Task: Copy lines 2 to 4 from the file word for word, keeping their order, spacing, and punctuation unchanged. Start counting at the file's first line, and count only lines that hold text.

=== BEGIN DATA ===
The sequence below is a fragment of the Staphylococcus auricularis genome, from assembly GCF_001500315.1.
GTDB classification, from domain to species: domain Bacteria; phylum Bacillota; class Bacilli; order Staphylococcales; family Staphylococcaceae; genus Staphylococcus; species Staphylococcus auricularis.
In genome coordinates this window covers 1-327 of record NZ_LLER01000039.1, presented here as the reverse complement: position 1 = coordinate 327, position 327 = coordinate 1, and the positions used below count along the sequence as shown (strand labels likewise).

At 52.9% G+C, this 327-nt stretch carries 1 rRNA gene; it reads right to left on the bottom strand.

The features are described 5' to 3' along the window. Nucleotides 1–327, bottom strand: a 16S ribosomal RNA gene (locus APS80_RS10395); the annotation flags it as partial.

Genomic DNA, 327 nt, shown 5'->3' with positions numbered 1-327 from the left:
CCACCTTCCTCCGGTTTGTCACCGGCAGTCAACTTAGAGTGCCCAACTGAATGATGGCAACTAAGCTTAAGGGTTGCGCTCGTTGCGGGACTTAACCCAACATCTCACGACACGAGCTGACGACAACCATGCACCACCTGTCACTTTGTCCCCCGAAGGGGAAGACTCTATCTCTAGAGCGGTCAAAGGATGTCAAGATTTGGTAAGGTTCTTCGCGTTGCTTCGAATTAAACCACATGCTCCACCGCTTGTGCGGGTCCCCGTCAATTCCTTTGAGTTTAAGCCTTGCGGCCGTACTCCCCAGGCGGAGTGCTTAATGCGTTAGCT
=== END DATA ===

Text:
GTDB classification, from domain to species: domain Bacteria; phylum Bacillota; class Bacilli; order Staphylococcales; family Staphylococcaceae; genus Staphylococcus; species Staphylococcus auricularis.
In genome coordinates this window covers 1-327 of record NZ_LLER01000039.1, presented here as the reverse complement: position 1 = coordinate 327, position 327 = coordinate 1, and the positions used below count along the sequence as shown (strand labels likewise).

At 52.9% G+C, this 327-nt stretch carries 1 rRNA gene; it reads right to left on the bottom strand.